Known for being stuck between a rock and a weird place (Round Rock and Austin), Pflugerville may seem like just another suburb. But hidden among the urban sprawl is a small town full of budding entrepreneurs working to make this pfunnily named community a deluxe daytripper destination.
There’s something special about small towns and the folks who live there. You can do things in the country that aren’t possible in the big city, like build castles, throw fireballs, and hang out in jail (on purpose). All of these things and more lured me to Bellville for a day trip unlike any other.
It may be one of the smallest incorporated towns in Texas (official population: 90), but don’t let that fool you—the little town of Round Top makes for some big trippin’. Visit during the biannual Texas Antiques Week and you’ll find thousands of “junkers” filling every available cow pasture with vintage collectibles. But even on a normal day, this hamlet has plenty of charm.
I don’t go trippin’ to North Texas as much as I’d like to, so in the hopes of finding a new adventure I hopped on the highway and drove as far north as it would take me (without landing in Oklahoma). And what I found was Nocona, a fascinating town with a storied leatherworking tradition.
Sitting in the middle of the Coastal Bend is a town that’s been around since before Texas was Texas. Visitors to Victoria, established in 1824, can explore the rich history of the town’s past mixed with new experiences that make it well worth the trip.
Nestled in the northern reaches of the Texas Hill Country is the laid-back town of San Saba, also known as the “Pecan Capital of the World.”
If you arrange to travel to “Pal-e-styne,” you’ll end up in the Middle East. However, if you set your course to “Pal-e-steen,” you’ll end up somewhere very different—in the middle of East Texas.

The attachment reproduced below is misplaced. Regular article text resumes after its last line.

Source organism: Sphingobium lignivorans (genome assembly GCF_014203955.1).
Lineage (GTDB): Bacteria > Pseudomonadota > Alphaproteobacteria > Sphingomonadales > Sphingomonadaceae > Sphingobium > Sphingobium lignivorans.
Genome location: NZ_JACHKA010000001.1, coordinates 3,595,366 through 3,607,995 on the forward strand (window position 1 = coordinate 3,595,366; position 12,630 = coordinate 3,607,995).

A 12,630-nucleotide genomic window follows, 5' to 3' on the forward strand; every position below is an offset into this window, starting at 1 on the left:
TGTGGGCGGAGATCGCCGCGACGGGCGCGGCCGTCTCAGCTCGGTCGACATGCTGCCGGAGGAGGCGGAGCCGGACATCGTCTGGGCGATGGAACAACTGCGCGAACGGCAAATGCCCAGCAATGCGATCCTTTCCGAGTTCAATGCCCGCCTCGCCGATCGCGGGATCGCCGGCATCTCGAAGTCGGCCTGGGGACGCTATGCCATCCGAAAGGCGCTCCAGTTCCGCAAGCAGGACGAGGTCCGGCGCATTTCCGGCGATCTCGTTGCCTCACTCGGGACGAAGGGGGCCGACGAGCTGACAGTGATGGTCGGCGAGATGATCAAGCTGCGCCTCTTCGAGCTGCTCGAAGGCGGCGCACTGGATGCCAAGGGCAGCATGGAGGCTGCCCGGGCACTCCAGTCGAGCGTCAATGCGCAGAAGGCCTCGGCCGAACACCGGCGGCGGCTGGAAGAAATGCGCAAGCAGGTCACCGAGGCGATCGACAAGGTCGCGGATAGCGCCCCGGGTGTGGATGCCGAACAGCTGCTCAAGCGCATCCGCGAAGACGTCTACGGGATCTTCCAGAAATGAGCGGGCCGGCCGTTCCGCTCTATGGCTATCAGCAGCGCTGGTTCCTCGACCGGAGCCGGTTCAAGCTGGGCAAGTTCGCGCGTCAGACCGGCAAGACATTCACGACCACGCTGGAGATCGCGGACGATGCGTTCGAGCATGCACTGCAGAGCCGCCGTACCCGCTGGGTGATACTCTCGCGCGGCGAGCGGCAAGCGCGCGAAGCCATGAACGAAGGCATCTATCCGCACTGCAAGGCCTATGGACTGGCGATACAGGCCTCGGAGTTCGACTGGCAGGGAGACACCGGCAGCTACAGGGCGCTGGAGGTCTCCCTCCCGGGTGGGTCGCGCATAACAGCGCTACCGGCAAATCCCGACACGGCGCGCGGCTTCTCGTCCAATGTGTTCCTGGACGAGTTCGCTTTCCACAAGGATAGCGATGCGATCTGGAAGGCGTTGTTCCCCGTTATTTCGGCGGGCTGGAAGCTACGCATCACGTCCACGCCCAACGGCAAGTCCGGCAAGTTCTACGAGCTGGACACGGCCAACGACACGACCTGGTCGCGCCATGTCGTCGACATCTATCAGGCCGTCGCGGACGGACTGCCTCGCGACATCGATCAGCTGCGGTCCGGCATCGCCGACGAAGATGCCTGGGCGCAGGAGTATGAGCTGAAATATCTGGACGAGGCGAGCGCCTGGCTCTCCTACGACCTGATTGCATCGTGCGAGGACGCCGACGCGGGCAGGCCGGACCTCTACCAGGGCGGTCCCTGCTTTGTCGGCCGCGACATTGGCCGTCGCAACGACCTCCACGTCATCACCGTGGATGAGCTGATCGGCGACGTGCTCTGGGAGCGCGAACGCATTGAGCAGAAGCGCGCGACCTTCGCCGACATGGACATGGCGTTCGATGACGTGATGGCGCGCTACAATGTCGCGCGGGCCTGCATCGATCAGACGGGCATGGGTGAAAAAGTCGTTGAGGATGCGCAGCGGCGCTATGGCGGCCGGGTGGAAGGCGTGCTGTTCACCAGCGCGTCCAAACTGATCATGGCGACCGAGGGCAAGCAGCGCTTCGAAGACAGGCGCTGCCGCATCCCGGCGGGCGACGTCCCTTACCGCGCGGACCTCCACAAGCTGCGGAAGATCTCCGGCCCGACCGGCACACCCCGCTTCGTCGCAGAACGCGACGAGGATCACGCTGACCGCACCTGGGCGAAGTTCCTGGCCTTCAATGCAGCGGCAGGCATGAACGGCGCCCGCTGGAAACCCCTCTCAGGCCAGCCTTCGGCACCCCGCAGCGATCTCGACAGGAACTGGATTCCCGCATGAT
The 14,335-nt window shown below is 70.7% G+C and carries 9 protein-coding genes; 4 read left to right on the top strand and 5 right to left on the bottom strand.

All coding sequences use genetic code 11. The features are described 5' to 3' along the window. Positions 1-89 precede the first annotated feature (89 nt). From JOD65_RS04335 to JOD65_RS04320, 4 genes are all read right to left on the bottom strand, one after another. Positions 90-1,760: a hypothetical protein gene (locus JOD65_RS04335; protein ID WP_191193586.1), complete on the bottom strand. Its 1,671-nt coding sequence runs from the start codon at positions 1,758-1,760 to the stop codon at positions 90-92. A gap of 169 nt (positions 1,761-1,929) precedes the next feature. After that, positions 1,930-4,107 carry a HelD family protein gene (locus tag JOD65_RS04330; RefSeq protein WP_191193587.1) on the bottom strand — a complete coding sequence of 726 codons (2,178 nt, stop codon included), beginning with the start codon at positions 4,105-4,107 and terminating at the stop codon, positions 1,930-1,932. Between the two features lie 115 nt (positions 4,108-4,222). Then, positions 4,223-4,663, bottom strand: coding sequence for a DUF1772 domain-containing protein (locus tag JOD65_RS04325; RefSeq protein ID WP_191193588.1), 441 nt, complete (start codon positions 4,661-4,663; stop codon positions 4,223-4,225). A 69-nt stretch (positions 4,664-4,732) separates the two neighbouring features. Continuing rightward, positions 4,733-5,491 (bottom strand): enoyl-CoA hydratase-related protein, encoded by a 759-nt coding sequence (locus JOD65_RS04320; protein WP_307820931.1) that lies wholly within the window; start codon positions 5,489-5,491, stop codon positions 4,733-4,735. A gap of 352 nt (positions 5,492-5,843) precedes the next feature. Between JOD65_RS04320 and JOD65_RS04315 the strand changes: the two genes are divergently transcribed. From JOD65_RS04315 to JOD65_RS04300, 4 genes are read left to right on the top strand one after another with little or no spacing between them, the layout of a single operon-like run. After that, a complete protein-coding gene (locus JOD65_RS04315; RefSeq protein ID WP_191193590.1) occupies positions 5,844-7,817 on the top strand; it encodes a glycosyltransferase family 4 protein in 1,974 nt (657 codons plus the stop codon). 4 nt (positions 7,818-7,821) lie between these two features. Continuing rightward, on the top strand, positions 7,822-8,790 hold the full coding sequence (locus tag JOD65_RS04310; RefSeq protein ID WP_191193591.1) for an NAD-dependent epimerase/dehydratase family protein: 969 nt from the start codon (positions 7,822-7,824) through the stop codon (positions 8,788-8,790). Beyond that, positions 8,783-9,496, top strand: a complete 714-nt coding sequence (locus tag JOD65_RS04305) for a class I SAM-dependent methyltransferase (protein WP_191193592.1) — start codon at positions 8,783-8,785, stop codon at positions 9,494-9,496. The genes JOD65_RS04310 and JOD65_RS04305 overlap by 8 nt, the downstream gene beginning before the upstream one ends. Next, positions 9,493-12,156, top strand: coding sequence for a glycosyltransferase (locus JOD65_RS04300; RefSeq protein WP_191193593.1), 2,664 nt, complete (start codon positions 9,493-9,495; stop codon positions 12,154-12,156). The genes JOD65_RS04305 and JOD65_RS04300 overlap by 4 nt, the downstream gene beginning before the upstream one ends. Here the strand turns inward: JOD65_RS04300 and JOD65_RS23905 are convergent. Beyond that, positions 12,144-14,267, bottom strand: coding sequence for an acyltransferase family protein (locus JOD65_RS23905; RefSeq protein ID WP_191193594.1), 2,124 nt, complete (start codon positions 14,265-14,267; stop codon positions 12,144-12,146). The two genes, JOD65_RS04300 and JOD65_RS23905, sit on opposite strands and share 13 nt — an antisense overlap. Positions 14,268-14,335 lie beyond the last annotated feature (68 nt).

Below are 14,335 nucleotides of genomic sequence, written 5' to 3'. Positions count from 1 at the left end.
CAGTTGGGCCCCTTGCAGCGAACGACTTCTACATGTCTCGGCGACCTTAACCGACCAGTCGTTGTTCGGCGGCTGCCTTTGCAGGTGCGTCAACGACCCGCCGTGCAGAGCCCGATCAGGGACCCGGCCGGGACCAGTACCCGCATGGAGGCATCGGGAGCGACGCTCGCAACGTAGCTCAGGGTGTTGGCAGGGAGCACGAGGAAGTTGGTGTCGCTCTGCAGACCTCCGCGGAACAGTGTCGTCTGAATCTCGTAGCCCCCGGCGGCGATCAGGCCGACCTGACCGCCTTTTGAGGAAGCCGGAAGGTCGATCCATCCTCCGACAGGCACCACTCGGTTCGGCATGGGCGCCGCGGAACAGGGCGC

It’s a near-mythical destination where distances stretch and time slows down, a place that can be as dry as a scorching desert or as wet as a raging river. Those who seek great adventures need look no farther than Big Bend National Park.
Mount Pleasant, in the northeast corner of Texas, combines history, unexpected cuisine, and beautiful scenery that go together just like iced tea, sugar, and lemon.
Finding the boundary between Texas and Mexico isn’t as simple as locating the Rio Grande. As I discovered on my trip to Laredo, the border between these lands is more of a gradual blending, where the best parts of Texan and Mexican traditions mix and fill the area with history, food, and pride that’s truly unique.
This little town southwest of the Metroplex may be small but it’s not lacking when it comes to Texas-size tripping.
While Houston’s sprawl may be knocking on Conroe’s door, don’t make the mistake of lumping this town in with the masses.
If you follow my travels you know that I spend most of my time off the beaten path.